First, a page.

In his second letter home, 17-year-old Stephen Brown settles into the army as war breaks out.
After his emotional first letter home, which we posted last Wednesday, it seems Stephen Brown’s mother forgave him whatever he did to upset her.
His next letter home the following month later, is thought to have been written in August 1914, in the days immediately following the declaration of war.
In it, he describes how all soldiers on leave or in reserve troops are to be ‘called up’ for active service. Stephen also wonders whether his ‘Uncle Bob’ – presumably also a soldier –has been called up yet.
The letter was sent from Winchester, where his barracks were. At such an early stage of proceedings, he seems unaware of any details on where overseas he may be sent.
You can read a transcript below.
“I am getting on alright”
[No date, 4th – 9th August 1914]
Just a line to let you know that I am getting on alright I hope [you] are the same I am sorry I did not write before we are so busy that I have had know [sic] time.
thank you for forgiving me I know I don’t deserve it
We are confined to barracks so I can not [sic] get a stamp but I will send a shilling home next week as it is settling up week that is they keep so much back each week out of our money and give it back the first week in every month I hope Tommy and arche [Archie?] Hammond are all right give my love to Kitty, Lillie, Maggie, Freddy and Ted I hope Dad is quite well.
My money is 4/6. But I get 3/- a week and [the] rest on settling up week give my love to Mrs Hammond. I thank you for forgiving me I know I don’t deserve it tell auntie Tot and uncle bob that I am getting on fine is Uncle Bob been called up we are calling all our Reservists up and those on leave this is all at present
I remain your
A second page of kisses
Stephen devoted the remaining page to postscripts, mostly of kisses for different family members. He then added a third page, also filled with kisses.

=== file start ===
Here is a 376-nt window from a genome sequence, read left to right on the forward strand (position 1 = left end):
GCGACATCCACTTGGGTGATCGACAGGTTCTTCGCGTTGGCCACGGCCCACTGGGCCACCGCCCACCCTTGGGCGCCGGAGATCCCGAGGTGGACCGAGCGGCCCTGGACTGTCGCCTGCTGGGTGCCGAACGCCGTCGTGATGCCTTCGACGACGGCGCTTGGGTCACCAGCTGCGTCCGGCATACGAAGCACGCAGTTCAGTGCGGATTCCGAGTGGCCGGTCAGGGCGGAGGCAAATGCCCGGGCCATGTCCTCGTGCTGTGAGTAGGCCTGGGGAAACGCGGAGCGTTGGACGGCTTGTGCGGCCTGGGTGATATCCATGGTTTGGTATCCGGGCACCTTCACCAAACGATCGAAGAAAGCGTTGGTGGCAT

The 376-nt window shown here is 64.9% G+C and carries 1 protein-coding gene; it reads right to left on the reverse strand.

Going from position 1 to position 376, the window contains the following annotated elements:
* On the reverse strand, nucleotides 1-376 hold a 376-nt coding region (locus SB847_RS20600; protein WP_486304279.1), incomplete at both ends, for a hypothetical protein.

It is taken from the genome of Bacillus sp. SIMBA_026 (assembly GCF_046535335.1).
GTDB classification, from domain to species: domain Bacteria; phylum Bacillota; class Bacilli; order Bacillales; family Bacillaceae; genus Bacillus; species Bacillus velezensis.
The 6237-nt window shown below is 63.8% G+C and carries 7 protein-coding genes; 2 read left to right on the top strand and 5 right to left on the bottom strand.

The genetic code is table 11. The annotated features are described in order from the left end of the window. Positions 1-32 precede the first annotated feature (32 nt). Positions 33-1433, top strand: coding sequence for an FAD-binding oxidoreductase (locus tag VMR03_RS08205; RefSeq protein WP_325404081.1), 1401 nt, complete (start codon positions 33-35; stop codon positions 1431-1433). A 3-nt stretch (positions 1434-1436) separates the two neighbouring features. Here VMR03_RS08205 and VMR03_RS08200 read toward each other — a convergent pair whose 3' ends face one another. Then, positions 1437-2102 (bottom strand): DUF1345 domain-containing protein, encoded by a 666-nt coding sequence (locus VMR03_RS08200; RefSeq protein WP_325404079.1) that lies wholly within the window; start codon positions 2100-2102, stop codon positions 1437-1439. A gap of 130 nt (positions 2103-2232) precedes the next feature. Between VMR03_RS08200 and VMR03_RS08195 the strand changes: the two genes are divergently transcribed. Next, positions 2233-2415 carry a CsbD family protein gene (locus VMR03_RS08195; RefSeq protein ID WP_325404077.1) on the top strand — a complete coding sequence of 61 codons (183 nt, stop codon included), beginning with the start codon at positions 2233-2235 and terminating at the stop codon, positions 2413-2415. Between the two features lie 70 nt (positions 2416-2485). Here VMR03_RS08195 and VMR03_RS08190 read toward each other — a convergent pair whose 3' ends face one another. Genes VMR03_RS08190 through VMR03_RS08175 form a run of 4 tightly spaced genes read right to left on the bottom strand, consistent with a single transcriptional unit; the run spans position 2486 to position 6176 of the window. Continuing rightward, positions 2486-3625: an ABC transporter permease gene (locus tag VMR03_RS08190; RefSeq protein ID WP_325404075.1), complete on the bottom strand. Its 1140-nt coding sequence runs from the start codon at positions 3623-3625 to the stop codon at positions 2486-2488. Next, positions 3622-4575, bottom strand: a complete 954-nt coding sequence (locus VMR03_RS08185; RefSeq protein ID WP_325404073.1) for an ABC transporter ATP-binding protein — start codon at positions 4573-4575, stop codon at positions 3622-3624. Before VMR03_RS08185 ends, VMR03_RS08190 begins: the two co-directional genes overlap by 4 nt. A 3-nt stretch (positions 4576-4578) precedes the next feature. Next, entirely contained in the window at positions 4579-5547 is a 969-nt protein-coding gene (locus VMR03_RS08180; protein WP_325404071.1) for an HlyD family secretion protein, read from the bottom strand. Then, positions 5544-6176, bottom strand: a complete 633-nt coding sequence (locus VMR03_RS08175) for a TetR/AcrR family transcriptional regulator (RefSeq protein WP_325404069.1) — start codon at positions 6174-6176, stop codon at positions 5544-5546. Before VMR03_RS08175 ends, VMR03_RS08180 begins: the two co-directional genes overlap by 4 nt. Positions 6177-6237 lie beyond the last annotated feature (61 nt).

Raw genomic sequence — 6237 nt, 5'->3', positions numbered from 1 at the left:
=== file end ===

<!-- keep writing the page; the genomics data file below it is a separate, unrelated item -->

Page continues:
“XXXXXXX for Mother
XXXXXXXXXX for Lillie
we are calling all our Reservists up and those on leave
XXXXXXXXXXXXX for Kitty
with love to all
Love to Aunt Tot Uncle bob aunt kitty and Freddy Johnson
Hoping you will send an answer […] Will send a few toys next week”
Page three: “With love to Lillie from Steve”
Was ‘Lillie’ a sister Stephen was particularly close to, perhaps? She gets a second mention on the third page, and more kisses as he finally signs off:
“With love to Lillie from Steve XXXXXXXXXXXXXXXXXXXXXXXXXXXX
give these to Lillie for me
hoping to Be home for a weekend soon Goodbye with love”
Revealing more of Stephen’s story
Each Wednesday we’ll be blogging Stephen’s sequence of letters home as part of our Letters of the First World War series.
When Lives of the First World War launches this summer, Stephen’s Life Story page will showcase all these letters, and you will be invited to contribute anything else you know about him, along with any other sources of evidence.
The same goes for anyone else you are looking to commemorate who served in uniform or worked on the home front during the First World War.
Look out for Stephen’s next letter home – we’ll publish scanned images of the next part of his story next Wednesday.